The meeting season is open
Meetings. Also in person.
Once again, September seems to mark the beginning of a great autumn for publishing. Once more, and with great anticipation, book fairs are scheduled to take place with living people in the real world, among real books. Goga Publishing has started the season by attending three international publishing events. Keep reading for a short report and an overview of current opportunities for collaboration.
A virtual start
On September 2, 2021, Goga Publishing, within the framework of the Reading Balkans project, organized the virtual conference Reading Balkans: Connecting Publishers. The event, focusing on connecting publishers from Southeast Europe with their international counterparts, introduced several publishers and many funding opportunities, including Traduki (deadline September 15, 2021), Creative Europe’s Circulation of European literary works (deadline September 30, 2021), and several other national mechanisms. Because of the event’s success, similar conferences may follow.
During the meeting, the participants discussed whether or not literatures from Southeast Europe are considered a whole and which segment of the public (professional or general) might consider it so. As it turned out, literatures from Southeast Europe attract different publishing models in, say, Germany and the UK, which is why such meetings are so important for more successful and fruitful collaborations.
💡 While some large publishers may be unaccustomed to applying for grants, subsidies in fact provide a crucial mechanism for lessening the disadvantage faced by literatures in lesser spoken languages.
On September 7, 2021, Goga Publishing took part in a meeting of Slovene and German publishers in Berlin, organized by the Slovenian Book Agency (JAK) and the Slovenian Culture and Information Centre (SKICA). The meeting, already its fifth edition, was held at the Representation of the European Commission in Germany, marking the Slovenian Presidency of the EU Council. The event introduced Europe Readr, a curated digital reading platform, and two authors, Anja Mugerli and Nataša Kramberger, both recipients of the EUPL award.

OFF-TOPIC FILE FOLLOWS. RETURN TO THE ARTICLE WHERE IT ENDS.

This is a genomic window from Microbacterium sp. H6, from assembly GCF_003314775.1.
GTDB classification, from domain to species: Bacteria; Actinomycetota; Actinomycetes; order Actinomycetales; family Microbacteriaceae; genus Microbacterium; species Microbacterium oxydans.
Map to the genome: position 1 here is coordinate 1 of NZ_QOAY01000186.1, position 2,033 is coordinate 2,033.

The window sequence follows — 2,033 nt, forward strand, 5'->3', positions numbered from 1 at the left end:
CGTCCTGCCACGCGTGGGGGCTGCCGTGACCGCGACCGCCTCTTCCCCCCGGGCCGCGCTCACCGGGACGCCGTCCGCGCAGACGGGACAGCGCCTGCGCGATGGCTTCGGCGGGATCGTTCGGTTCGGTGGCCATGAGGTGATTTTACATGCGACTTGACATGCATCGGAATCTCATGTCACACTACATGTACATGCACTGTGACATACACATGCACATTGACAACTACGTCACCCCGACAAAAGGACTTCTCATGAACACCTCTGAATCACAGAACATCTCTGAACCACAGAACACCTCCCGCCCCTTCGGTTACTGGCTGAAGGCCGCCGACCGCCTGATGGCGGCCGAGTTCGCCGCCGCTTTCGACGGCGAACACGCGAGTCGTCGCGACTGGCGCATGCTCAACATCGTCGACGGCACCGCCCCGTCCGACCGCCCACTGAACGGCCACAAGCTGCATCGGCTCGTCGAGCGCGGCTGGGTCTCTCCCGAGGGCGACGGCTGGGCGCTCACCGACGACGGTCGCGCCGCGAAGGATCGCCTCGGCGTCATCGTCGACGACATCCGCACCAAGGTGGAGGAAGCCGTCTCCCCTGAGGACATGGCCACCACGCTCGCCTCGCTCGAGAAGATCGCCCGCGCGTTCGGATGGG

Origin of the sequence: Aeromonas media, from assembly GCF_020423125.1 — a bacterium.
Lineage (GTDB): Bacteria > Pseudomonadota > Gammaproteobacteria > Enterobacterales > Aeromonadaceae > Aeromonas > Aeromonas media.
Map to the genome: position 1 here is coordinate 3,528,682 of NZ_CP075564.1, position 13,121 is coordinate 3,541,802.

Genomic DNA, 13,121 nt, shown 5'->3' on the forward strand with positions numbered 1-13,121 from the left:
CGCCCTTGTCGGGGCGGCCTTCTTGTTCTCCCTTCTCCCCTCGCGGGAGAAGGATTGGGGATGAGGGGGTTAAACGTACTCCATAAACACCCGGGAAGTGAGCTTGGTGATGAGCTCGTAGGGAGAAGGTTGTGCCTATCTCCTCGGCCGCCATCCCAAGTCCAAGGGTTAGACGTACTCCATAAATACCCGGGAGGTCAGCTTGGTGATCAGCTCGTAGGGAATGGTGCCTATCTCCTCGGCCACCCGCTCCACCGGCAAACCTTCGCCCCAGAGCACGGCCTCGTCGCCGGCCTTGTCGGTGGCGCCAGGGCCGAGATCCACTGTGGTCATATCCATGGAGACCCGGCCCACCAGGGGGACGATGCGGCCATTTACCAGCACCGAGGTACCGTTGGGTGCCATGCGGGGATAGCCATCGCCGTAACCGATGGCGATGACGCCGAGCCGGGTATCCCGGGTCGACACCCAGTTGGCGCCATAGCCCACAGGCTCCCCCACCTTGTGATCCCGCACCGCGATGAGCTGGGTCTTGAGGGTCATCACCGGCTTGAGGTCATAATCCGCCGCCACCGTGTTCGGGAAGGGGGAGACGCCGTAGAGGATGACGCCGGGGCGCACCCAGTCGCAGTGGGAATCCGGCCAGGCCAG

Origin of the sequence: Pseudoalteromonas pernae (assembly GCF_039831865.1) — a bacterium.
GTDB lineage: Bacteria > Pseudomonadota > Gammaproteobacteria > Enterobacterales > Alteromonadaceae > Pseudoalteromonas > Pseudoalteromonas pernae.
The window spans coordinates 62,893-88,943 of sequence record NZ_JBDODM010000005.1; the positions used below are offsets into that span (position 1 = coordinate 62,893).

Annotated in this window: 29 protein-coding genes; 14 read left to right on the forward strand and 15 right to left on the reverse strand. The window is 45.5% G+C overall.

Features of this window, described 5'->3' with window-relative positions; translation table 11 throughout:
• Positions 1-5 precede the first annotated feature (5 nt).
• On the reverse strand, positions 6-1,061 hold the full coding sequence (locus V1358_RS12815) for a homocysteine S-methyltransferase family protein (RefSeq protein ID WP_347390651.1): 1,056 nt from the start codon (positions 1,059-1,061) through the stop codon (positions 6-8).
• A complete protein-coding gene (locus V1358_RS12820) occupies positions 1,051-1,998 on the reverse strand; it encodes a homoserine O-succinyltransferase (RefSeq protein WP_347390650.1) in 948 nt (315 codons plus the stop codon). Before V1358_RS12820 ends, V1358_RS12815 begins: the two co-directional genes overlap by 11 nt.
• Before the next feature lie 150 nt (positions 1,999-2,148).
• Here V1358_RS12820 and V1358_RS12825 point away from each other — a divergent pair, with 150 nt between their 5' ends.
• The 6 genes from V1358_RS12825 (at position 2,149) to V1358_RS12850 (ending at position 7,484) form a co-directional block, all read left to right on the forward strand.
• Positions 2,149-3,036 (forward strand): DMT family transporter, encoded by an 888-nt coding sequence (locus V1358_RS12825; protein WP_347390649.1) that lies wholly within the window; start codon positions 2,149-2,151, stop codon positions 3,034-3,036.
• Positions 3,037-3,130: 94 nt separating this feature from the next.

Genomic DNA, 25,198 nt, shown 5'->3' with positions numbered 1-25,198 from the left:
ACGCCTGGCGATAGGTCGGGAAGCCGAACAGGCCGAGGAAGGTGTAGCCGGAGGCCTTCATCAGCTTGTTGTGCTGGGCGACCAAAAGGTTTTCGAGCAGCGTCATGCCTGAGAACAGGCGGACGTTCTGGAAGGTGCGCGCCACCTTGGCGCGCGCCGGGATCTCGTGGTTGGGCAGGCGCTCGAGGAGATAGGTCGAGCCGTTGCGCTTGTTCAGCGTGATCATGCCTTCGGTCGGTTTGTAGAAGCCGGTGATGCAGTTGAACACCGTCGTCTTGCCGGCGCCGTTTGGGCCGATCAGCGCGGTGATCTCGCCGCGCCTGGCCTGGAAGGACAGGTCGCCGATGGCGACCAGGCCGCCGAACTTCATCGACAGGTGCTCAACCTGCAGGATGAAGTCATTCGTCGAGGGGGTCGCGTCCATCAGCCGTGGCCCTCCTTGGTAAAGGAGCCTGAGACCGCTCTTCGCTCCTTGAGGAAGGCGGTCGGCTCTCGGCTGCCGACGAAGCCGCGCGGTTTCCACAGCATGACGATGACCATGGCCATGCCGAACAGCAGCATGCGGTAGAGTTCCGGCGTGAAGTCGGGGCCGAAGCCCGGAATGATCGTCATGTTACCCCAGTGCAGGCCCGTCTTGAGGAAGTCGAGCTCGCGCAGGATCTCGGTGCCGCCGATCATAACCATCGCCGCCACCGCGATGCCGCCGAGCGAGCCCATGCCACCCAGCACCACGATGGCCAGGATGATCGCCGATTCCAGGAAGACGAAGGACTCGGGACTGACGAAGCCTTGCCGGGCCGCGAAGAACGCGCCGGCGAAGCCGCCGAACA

Nataša Kramberger – currently working on a new manuscript for Goga Publishing – told the audience that her stories are always distinctly local (Kramberger is also a farmer), which is precisely what makes them surprisingly global. Since having received the award in 2010, Kramberger said she suddenly became a European author. Interestingly, the participants of the Reading Balkans: Connecting Publishers meeting agreed that the award seems to be more important for publishers than it is for the readers.
After a two-year break, guests of JAK’s publishers fellowship visited Slovenia again, just in time for the famous Vilenica festival. While in Ljubljana, representatives of several German publishers met with their Slovene counterparts to discuss opportunities for collaboration. The meeting surprised some guests with the diversity – and number – of publishers, which subsequently led to insightful debates about the differences between various publishing models and target markets. In Slovenia, for example, some authors swing back and forth between publishers, some publishers are also distributors, while others own chains of bookstores. But in most cases, a large number of purchases is made by public libraries.
🤔 In Slovenia, it’s more useful to discuss publishing models in terms of the number of subsidized titles rather than the difference between »independent publishing« and large conglomerates.
… and soon, everywhere else
Let’s meet in person! You can find us at coming book fairs and other publishing events in Frankfurt, Sharjah, Belgrade, Vienna, Skopje, and hopefully others. And do let us know if you’re interested in a partnership.